Going south

Going south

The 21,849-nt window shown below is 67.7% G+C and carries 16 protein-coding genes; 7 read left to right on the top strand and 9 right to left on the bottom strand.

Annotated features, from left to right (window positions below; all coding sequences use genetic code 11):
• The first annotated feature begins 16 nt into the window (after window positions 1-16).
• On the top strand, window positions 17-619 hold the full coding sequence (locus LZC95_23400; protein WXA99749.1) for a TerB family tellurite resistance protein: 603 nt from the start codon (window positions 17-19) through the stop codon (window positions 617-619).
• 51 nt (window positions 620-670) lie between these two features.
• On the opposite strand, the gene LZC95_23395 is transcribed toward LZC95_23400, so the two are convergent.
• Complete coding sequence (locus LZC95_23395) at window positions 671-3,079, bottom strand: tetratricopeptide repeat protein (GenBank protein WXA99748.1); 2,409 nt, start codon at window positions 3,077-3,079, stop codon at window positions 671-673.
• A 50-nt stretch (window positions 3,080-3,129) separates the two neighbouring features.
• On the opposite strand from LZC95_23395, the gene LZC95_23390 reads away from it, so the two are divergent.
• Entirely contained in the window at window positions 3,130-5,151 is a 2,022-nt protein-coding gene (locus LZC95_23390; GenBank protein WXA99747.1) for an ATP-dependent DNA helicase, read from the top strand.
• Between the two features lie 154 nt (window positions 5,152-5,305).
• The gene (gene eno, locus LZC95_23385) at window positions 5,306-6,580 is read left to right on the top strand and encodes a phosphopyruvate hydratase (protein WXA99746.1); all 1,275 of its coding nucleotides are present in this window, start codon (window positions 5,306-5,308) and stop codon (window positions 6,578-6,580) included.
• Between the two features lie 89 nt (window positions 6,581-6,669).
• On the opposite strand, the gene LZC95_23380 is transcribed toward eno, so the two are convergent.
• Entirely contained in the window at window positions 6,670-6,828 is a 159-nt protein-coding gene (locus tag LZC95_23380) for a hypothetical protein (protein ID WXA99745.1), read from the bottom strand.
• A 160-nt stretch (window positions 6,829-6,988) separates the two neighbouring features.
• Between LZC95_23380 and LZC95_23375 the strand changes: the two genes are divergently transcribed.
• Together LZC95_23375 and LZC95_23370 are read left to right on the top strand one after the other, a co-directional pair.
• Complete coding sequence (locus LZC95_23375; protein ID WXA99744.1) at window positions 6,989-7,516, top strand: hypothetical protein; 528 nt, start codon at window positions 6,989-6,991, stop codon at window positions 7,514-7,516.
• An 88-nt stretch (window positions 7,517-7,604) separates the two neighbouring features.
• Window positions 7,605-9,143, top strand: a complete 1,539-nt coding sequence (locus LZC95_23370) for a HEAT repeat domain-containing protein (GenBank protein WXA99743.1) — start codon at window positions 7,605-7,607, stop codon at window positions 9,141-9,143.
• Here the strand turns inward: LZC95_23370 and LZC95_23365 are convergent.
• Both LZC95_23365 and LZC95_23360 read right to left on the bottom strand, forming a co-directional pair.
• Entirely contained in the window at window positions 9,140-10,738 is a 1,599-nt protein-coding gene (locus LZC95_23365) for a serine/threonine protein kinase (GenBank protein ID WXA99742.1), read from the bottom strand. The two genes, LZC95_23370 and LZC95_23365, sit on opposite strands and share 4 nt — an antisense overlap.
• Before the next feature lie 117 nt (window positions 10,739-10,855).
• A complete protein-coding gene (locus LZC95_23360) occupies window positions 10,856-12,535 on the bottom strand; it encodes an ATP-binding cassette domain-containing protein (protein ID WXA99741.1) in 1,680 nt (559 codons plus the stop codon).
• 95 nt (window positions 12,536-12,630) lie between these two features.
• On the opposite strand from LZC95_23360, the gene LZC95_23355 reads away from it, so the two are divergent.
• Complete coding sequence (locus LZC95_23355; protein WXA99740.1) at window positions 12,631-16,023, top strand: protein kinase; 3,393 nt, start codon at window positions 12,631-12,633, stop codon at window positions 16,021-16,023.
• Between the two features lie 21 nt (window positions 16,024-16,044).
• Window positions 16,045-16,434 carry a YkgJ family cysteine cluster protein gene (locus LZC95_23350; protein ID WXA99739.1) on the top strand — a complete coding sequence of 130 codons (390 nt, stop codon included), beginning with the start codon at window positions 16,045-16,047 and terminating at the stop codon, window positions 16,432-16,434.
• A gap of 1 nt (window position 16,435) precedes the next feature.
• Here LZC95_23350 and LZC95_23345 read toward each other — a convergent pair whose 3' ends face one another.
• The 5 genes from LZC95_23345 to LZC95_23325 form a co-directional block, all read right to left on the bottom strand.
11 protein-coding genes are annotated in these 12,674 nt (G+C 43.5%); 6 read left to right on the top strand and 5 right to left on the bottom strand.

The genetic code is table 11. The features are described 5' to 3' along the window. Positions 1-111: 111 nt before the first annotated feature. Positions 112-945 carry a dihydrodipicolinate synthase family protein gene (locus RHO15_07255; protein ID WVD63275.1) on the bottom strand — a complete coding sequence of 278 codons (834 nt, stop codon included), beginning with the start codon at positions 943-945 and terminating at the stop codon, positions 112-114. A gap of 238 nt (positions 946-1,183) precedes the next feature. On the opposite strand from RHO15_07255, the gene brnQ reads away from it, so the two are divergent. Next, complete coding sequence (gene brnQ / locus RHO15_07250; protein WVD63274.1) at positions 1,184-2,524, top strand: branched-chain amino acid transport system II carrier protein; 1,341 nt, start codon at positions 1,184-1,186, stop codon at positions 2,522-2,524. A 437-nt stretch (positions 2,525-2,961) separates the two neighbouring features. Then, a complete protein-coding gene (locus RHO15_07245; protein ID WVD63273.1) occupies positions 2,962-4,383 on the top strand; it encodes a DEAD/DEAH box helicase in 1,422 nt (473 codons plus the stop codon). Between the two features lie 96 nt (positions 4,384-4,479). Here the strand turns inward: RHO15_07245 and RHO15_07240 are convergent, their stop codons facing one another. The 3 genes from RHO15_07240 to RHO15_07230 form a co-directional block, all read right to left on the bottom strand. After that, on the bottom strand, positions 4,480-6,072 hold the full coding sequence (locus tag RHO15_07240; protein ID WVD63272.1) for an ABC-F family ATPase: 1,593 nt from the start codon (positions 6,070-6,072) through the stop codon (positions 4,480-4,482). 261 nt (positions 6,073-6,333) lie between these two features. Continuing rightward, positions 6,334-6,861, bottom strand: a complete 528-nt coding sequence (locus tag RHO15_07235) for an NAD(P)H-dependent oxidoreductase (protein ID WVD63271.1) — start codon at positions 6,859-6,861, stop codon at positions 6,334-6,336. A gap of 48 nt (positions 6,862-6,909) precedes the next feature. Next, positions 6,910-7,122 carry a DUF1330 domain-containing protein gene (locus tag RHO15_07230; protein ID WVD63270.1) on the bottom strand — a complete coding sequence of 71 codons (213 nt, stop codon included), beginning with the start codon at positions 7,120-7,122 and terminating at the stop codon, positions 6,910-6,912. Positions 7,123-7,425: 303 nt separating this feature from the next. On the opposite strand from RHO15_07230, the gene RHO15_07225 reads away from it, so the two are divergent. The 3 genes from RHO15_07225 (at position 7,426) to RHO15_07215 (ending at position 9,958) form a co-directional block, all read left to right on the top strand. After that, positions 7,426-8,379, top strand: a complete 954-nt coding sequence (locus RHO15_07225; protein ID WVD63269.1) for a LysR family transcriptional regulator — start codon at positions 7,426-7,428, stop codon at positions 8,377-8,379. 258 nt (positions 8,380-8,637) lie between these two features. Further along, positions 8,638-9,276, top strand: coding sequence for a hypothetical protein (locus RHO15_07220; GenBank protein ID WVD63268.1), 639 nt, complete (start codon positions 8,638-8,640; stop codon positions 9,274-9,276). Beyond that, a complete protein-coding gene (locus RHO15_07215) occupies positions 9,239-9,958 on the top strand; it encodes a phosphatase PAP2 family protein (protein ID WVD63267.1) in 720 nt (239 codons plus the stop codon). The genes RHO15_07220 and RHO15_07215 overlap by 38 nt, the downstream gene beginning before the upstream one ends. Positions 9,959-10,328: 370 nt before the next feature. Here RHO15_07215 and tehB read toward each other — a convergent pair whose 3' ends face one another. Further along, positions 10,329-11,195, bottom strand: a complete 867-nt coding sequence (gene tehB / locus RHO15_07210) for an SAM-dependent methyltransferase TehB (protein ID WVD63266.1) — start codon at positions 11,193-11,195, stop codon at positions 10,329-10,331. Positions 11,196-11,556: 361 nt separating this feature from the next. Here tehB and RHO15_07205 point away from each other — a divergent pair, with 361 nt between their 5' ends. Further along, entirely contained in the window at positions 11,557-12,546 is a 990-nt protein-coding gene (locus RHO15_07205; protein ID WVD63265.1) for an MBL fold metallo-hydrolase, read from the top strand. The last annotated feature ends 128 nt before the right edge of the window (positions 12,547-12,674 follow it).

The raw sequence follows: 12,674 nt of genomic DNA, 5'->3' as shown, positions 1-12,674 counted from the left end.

The New Zealand dollar collapsed Friday night in final New York trading for the week, ending at NZ$1.00 = US$0.5590 This is the lowest close in over five years. On April 30, 2003 it reached US$0.5587. Against the surging yen, it now only takes 52.80 yen to buy NZ$1. This is another stunning fall for the NZ$ - it was only mid October this year that it took more than 90 yen to buy NZ$1. New Zealand is one of only a handful of countries that has been in recession for three full quarters now, an 'export economy' with a huge current account deficit. Finally, current account deficits are having real consequences. European currencies are being hit hard as well. Deficits and negative growth are spuring risk aversion. For us, the prospect is for highly inflationary consequences while the economy shrinks even further. A world recession will make exporting difficult enough - but it will be even tougher with fast-shrinking commodity prices, and low demand. Unfortunately, we are unlikely to benefit much from lower oil prices - our drooping currency will keep local petrol prices higher that they would otherwise be. Nine years ago, someone articulated a goal of being in the top half of the OECD by now. Instead, it looks like we may soon claim the bottom spot.      

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